The pet food aisle at your local supermarket or pet shop can be bewildering and slightly intimidating, to say the least. With the pet food market ever expanding, many cat owners are veering towards raw, or BARF diets (bones and raw food). Whatever you choose to feed your cat, we recommend a well-planned and species appropriate diet. Home prepared diets (cooked or raw) are often unbalanced and lead to serious health problems. Cats are strictly carnivores, and therefore can never become vegetarians (or vegans!).
It is difficult to find unbiased advice or information on raw feeding versus processed diets, and at Cambridge Cat Clinic we do not solely recommend one or the other, but wanted to give you the facts.
Lovers of raw feeding are of the opinion that processed diets cause ill health and are unnatural, whereas die-hard commercially processed diet fans believe that BARF is unbalanced and spreads Salmonella, Campylobacter and other harmful organisms. There are extreme opinions on both sides of the fence, which probably means that the “correct” diet of choice for our pet cats is somewhere in the middle!
Things to consider when choosing BARF:
Composition: Most owners would not be willing to feed their cat whole rabbits, so many commercial raw food is prepared in convenient mixtures that have already been minced. The food is then defrosted before being fed. Some would argue that by changing the composition of the raw food, we are beginning to process it, but by commercially producing the raw food, the food manufacturers are ensuring that the food is balanced and complete. The frozen nuggets or blocks contain all parts of the food animal, including organs and ground bone, ensuring that all nutrients are provided.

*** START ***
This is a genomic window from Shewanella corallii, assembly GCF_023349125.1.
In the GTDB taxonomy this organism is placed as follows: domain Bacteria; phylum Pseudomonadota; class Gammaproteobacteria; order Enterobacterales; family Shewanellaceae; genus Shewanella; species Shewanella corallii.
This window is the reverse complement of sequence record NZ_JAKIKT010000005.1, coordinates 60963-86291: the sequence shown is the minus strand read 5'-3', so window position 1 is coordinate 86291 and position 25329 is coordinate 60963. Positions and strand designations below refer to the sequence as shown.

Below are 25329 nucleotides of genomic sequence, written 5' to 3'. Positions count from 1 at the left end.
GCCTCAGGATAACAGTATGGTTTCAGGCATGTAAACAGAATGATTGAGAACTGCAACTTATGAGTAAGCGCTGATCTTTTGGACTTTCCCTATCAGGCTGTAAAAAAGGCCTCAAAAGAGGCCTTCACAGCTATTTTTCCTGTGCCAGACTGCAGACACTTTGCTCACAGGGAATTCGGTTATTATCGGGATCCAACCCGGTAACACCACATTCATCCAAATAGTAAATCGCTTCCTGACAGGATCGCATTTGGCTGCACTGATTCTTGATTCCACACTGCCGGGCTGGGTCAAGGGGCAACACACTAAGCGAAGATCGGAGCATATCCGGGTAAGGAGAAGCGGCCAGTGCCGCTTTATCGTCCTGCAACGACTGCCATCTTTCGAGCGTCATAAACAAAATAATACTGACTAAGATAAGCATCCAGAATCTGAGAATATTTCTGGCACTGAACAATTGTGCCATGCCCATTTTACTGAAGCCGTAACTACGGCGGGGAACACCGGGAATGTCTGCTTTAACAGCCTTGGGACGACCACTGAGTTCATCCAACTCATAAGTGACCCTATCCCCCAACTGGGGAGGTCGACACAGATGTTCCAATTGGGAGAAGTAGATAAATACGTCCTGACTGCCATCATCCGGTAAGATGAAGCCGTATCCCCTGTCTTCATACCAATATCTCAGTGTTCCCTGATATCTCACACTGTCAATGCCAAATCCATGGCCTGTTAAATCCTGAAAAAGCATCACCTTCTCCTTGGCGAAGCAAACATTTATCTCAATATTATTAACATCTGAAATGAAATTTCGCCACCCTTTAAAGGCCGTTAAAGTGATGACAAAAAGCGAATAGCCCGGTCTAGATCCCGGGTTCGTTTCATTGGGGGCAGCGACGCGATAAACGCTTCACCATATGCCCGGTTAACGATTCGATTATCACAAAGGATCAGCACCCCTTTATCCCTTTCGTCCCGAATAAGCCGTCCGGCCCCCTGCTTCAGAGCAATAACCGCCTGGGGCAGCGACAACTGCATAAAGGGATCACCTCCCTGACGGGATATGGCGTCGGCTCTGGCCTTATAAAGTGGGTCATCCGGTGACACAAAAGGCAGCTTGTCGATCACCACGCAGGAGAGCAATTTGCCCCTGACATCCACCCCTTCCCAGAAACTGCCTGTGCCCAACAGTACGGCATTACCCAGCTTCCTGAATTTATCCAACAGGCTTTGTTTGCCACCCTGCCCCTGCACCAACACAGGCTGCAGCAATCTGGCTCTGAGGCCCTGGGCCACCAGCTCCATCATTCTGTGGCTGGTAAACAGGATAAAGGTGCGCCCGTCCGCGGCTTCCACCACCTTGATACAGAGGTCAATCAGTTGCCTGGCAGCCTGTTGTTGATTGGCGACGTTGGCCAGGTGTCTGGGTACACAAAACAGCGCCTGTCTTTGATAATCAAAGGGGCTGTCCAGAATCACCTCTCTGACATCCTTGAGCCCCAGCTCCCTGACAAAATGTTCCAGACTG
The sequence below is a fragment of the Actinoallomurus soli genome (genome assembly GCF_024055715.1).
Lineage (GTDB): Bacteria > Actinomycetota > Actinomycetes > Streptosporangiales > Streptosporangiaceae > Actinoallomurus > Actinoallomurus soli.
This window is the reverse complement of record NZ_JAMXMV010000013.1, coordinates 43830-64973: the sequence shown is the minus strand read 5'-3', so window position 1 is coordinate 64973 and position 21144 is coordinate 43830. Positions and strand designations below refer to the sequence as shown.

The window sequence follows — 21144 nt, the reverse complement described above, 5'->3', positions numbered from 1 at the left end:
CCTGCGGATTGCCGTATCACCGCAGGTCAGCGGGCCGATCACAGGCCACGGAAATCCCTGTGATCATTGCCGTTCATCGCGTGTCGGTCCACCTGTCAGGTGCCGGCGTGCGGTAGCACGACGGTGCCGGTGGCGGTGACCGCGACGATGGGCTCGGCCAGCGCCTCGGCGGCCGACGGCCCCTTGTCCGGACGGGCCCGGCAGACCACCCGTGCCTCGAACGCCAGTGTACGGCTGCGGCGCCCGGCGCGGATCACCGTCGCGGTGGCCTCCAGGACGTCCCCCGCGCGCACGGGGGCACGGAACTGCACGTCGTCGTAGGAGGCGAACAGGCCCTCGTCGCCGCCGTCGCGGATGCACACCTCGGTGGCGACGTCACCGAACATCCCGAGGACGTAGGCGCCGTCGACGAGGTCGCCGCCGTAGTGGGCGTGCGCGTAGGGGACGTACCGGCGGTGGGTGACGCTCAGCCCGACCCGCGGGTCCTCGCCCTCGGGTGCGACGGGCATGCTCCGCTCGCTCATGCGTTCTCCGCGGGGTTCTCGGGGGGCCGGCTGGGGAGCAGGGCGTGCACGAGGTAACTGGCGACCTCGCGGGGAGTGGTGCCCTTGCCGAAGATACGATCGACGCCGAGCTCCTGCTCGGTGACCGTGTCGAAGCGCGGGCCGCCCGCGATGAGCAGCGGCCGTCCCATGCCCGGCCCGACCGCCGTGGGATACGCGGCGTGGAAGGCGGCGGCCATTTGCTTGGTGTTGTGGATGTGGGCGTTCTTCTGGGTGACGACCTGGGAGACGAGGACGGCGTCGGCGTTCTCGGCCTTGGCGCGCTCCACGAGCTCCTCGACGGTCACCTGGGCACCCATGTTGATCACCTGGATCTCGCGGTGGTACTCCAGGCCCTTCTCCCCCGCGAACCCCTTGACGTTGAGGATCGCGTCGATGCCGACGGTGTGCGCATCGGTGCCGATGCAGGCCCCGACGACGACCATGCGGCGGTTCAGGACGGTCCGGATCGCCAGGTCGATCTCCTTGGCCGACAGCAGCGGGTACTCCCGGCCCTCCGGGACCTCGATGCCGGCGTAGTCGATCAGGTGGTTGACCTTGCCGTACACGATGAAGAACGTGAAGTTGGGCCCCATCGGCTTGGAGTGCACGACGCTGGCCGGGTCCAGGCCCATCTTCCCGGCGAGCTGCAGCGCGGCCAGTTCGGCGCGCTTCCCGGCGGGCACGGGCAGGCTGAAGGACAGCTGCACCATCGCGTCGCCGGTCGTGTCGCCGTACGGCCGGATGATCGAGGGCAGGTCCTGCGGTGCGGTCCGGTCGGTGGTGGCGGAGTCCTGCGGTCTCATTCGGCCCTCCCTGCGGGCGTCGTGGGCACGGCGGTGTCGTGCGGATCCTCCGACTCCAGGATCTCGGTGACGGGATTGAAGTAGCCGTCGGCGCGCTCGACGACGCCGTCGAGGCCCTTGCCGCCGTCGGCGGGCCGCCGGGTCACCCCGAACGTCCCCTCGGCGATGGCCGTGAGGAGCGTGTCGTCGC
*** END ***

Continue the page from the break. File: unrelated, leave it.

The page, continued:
Storage: Commercially prepared raw options are supplied as complete diets in frozen or freeze-dried forms, allowing for safe storage. It is essential to follow the defrosting instructions carefully, as you would with your own food. Whilst processed kibble biscuits can be safely left out for a day or so, you may need to feed your cat more little and often, to suit their normal feeding pattern. It is recommended that any uneaten food is disposed of after 20 minutes. Feeding a raw diet may be more difficult in summer months, when the weather is warmer.
Behaviour and feeding puzzles: One of the benefits of BARF that cannot be denied is the environmental enrichment factor for cats. Although we may not always like it, cats are natural hunters, and receive enjoyment and mental stimulation from catching and eating their prey. Tearing apart and chomping on a raw chicken wing is great physical and mental exercise. When we then mince the chicken wing, and mould it into bite-size nuggets, before freezing it, we are taking away this aspect. It is also very difficult to safely incorporate raw food into feeding puzzles and other no-bowl feeding systems – not to mention the cleaning! BARF diets are not suitable for timed feeders. If a commercially prepared raw diet is used, it would be ideal to feed your cat a suitable raw bone, or raw duck/chicken wing once a week, to increase the enrichment benefit of feeding raw.
Dental health: Fans of raw food believe that BARF diets help to maintain the health and condition of cat’s teeth. By chewing on bones and tearing raw meat, cats have less dental disease. It is difficult to provide evidence for this, but we do see healthier teeth in some prolific hunters who consume the prey they catch.